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Wellington Fields Allotments - Hixon.


Plough Field Allotments at Amerton

Gardening Tips
By Mrs FM

Unusual & Old
Fashioned Fruit

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Vines And Other Climbing Plants.

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Alan J Hartley




Winter Has Come.

With January and February still to come we can probably expect a few cold nights, although in most recent Winters we have not had so many. We did have a bit of a cold spell at the start of December, but it was nothing to worry about as far as keeping the temperature up in a Cold or unheated Green House. The Frost was hard enough to Ice over car windscreens and looked very impressive, but was actually only relatively light and short lasting, not penetrating. Glass and Bubble Polythene will keep out a few degrees of Frost and this has proved more than enough so far, although an added wrap of Horticultural Fleece over plants will keep out a bit more cold. However, for those really cold nights that may still come, a heater of some sort is a good investment. Things like Citrus Plants, Bananas and tender Palms can be very expensive to replace so will justify both the outlay for a heater and any running costs incurred if it is used sensibly with a thermostatic control.
Some things like over Wintering Chrysanthemums, Bananas and Palms need to be kept on the dry side without letting them turn to dust, but Citrus and Cannas on the other hand must not be allowed to get too dry and need a little dampness in the soil at all times. So, as Winter sets in, don’t just shut up your Green House and forget all about it until Spring, but go in there regularly to check up on things. Many over wintering plants are very prone to rotting and fungal infections so do open the door for ventilation on sunny days and don’t forget to close it again before evening comes and the cold night sets in.

On a different and surprising note both of my Olive trees, the tender one in my green house at home, and the hardier one outside on my Allotment, have a few tiny Olives on that are actually ripening and turning black. They won’t be much use to eat, but I guess it proves that as the trees grow I can expect to get more Olives on both of them and as they get bigger I suppose the Olives will as well. Who knows in years to come they may produce enough to make a worthwhile picking! On a good year I already pick up to a bucket full of Grapes from my outdoor Vines on my Allotment and have picked many, lovely, juicy, ripe Figs over the years. Maybe, my Orange and Lemon will do something more than produce the odd flower in the not too distant future as well!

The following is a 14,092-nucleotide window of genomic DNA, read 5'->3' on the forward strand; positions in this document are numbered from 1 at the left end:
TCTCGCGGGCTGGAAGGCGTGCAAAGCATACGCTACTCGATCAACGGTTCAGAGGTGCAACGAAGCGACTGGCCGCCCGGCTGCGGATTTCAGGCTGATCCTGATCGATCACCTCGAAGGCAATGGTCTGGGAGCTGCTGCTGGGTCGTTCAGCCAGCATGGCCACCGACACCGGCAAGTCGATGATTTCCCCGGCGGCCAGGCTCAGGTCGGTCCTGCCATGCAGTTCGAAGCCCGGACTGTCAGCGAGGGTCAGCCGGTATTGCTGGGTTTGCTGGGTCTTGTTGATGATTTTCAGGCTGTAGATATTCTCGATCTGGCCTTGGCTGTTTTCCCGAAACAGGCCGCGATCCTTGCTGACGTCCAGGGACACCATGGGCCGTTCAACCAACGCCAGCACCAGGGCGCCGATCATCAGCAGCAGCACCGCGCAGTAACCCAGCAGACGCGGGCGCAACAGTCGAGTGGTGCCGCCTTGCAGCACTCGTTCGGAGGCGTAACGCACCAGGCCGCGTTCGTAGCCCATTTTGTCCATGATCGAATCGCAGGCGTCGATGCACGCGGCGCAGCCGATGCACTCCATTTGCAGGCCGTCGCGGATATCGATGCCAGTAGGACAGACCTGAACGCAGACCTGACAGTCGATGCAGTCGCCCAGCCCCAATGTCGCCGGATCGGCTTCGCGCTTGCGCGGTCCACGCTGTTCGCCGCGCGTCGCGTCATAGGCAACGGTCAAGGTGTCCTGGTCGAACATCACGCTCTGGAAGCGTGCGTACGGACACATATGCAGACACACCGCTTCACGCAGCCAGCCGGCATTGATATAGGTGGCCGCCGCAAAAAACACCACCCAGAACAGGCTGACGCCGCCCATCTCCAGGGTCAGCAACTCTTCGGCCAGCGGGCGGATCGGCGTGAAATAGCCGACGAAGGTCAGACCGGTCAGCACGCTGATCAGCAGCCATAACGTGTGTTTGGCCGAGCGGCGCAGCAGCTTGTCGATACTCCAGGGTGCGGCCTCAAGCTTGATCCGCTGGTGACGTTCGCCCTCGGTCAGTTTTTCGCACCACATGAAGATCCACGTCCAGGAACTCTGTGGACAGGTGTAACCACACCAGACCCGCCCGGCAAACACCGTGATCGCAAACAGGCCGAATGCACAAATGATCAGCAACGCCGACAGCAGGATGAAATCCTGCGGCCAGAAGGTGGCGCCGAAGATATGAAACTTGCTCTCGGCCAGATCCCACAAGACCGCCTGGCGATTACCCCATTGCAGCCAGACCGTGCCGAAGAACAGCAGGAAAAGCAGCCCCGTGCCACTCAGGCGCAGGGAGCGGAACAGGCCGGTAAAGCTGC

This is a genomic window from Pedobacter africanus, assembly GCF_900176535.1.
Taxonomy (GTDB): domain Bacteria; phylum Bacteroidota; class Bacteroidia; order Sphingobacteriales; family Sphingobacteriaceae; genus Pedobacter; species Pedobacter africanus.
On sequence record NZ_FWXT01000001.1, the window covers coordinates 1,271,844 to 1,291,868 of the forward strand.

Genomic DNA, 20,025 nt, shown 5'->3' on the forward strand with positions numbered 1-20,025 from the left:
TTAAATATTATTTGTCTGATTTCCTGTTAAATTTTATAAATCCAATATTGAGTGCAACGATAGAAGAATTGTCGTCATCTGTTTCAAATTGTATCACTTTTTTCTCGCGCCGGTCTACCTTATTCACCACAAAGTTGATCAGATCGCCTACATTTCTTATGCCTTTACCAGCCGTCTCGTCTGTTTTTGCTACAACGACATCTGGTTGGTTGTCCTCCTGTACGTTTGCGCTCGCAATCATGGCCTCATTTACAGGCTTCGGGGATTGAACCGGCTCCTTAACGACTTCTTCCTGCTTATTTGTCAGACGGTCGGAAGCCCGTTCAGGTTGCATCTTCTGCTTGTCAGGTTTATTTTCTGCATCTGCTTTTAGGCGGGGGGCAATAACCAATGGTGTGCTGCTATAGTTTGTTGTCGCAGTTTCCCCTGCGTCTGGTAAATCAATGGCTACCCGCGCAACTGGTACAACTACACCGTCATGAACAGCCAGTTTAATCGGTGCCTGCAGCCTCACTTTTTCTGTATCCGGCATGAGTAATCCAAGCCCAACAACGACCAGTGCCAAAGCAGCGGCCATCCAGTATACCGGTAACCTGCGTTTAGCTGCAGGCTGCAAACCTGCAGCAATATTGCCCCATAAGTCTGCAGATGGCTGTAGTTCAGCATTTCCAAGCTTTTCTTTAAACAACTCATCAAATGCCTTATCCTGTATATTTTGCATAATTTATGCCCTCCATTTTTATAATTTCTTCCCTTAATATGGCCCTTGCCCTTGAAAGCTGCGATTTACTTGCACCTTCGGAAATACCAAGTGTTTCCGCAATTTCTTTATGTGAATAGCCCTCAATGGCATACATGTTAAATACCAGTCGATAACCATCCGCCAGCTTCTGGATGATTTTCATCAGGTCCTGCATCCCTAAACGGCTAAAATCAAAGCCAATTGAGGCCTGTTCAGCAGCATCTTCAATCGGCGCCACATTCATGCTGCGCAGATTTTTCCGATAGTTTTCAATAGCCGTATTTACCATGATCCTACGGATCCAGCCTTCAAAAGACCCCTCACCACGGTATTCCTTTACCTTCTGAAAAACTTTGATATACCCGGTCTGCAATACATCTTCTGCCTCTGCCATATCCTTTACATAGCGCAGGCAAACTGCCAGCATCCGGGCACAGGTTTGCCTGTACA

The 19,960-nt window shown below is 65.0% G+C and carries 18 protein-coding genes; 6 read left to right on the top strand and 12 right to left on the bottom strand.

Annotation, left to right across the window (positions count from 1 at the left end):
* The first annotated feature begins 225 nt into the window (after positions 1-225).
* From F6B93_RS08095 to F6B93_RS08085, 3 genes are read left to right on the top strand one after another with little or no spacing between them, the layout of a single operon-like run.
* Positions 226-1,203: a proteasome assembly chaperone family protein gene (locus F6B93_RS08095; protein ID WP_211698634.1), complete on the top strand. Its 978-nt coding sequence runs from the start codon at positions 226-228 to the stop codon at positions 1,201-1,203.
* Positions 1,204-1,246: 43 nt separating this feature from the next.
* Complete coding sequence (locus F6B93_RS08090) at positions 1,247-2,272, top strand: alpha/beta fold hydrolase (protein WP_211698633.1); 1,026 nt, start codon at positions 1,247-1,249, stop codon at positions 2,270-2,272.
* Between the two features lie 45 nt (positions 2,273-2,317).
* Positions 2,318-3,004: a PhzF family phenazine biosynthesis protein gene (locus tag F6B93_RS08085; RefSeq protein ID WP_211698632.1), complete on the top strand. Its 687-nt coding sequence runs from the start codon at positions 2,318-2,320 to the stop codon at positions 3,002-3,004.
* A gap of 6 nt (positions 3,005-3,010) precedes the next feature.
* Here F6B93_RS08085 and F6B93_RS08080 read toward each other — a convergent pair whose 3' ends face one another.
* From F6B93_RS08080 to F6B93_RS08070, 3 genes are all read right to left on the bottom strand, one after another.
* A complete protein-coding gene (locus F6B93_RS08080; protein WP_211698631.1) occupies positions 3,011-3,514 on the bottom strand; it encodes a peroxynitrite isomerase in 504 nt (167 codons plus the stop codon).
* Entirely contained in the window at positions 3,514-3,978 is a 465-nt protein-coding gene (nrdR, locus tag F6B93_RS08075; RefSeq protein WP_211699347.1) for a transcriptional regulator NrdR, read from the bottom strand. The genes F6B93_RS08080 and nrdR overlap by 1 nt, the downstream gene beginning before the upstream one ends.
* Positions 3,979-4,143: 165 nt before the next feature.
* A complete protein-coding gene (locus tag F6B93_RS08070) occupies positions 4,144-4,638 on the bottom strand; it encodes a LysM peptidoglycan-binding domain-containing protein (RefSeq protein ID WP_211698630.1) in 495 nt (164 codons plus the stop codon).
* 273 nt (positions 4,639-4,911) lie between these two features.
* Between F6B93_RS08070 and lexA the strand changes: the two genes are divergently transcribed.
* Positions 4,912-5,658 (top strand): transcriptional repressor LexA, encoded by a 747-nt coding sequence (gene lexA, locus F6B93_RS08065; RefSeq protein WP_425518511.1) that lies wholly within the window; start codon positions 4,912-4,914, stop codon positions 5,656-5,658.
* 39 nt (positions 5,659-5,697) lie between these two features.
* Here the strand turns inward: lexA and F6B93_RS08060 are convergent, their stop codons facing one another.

The cold and wet has already started to cause some problems for my lovely big Chard plants and I had to tidy up the leaves in December by removing a lot of the outside ones that had spoilt and were starting to rot. If not given good air space round them Chard will usually rot like this and if not dealt with you can easily lose the whole plant. Given a bit of care though, it is often possible to go on picking a few leaves throughout much of the Winter.
Other things that I can go on harvesting for some weeks yet are my Parsnips, and although the tops went down by the beginning of December, it is still easy to find them to dig them up as they were sown in neat rows. They weren’t very full rows after their usual erratic germination, but being erratically spaced out some are enormous and some, as always, are misshapen being more the shape of a ball with thin legs on.
My first few Leeks to be harvested back at the start of December had developed early and made good growth, but there will be many more to come as the weeks of Winter go by.
The Beetroot had really stopped growing by mid December and it was just a case of pulling up the last few that had got to a usable size, but my Jerusalem Artichokes should give me another root vegetable to harvest right through the winter until they start shooting again in the early Spring.
I didn’t grow any Brussels Sprouts this year after last years appallingly small “Buttons,” but a fellow plot holder proudly walked by me the other week with a full Stalk of Sprouts that was really very impressive, so he had obviously done something right!
My last few remaining Red Cabbages came out in mid December and were a bit spoilt, but some were usable, although the Mice had been eating them. I suppose they made a change for them from eating my Beetroot that they left alone this year!
One more salad vegetable that I was able to harvest quite late into December was my Radish Mooli. The packet said they were supposed to be for winter harvesting and that seemed to be true, but there was a certain amount of rotting in the middle of some of the biggest ones that were absolutely enormous. The biggest must have been over 2 feet long although it was difficult to get all of the roots out without breaking them off in the ground as they are so brittle. They are rather odd for a root vegetable because not only do the roots go down, but they push their way out of the ground making the white flesh protrude by some 6 -12 inches with the leaves on top of that. They are useful though as there aren’t many “true winter salad,” crops like these that you can grow without protection.
With January now upon us it won’t be long before we can think about the coming season and we can start seed sowing again with things like Parsley, Parsnips, Cape Gooseberries and some of the hardier Brassicas being amongst the first.


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